First-hand industry experience from fashion tutor

Janet Stanway teaches on our fashion and costume design degree, specialising in pattern and Gerber construction and garment manufacturing. Outside the College, she’s worked in the clothing industry since 1989 and is currently a freelance designer and pattern cutter for Lavelle Division in Bolton, which produces ladies’ and children’s wear for high street brands.

I love the industry so much

‘Pattern construction is taking somebody’s sketch - for a dress for example - from a 2D flat pattern to a 3D shape,’ Janet says. ‘Gerber technology is a computer package designed for the apparel industry, which enables you to construct the pattern onscreen.

‘The company I work for is very much design-led. We work for high street brands and we lead them in terms of design. I also do a lot of private commissions, like prom dresses and some costume work for the Palace Theatre. I’ve also done some work for independent brands like Frockstar in Salford and events like the Soap Awards and Liverpool Fashion Week.’

So, does Janet’s work in industry help with her teaching?

‘Oh, it helps massively. It keeps you interested and up to date. I’ve been in the industry since I was 17 and I love it so much. Things are happening all the time, you’re problem-solving all the time… there are different challenges. It keeps my skills right up there. I see trends as they happen too. As we do new collections I’m looking at what’s coming. It’s great working with other professionals as well.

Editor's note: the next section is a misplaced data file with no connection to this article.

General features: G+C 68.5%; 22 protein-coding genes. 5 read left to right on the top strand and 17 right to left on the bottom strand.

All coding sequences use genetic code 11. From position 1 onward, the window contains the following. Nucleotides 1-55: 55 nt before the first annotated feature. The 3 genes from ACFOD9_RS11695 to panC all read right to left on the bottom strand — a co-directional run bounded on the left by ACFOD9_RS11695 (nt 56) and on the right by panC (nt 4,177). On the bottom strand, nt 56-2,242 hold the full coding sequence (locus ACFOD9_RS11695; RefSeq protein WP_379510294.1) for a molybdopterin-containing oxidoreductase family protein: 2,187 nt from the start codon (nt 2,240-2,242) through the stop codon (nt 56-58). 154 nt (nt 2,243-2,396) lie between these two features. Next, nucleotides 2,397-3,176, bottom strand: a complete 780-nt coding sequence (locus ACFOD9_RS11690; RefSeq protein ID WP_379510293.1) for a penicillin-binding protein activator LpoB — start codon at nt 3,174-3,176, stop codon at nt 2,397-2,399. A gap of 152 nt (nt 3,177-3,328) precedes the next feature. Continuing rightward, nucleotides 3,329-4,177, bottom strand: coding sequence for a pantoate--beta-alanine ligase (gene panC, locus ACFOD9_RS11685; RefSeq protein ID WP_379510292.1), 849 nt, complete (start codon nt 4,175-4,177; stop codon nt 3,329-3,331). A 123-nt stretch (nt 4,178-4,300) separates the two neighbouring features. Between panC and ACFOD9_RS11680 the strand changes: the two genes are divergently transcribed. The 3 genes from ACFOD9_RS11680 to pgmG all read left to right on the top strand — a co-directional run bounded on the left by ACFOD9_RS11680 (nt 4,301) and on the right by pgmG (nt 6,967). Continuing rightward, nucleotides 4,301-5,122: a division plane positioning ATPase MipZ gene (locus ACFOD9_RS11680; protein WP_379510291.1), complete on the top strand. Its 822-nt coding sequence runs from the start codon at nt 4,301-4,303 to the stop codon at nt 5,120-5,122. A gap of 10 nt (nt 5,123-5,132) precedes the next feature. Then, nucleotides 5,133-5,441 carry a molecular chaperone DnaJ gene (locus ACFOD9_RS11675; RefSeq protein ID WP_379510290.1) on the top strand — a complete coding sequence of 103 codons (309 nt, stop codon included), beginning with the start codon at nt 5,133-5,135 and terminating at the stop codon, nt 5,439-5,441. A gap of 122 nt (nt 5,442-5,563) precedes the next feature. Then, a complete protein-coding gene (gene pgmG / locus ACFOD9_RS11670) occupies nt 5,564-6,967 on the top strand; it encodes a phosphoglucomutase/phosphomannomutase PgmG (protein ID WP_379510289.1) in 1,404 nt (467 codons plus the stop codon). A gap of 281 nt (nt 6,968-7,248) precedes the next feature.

‘It’s great to see the students showing their final garments at the end of   their course. It makes you proud because you’ll have worked closely with them. I also love it when students get work in the industry. My company has recently taken on one of our students as a sample machinist after she did a placement with us. Students often get work from the placements they do.’

Janet has this advice for fashion industry hopefuls:

It’s good to get a qualification behind you. Get some work experience wherever you can and build up a portfolio. It’s all about recommendation. And I certainly think you need good communication skills and to be able to work as part of a team that might include machinists, Gerber technologists and designers for example.

'You’re problem solving every day.’ Manchester is a good place to start a career in fashion, says Janet, particularly because it welcomes independent business and creativity: ‘You’ve got Manchester Fashion Network, you’ve got a lot of art galleries, a lot of pop-up boutiques and theatres…you’ve got a lot going on.’

Janet Stanway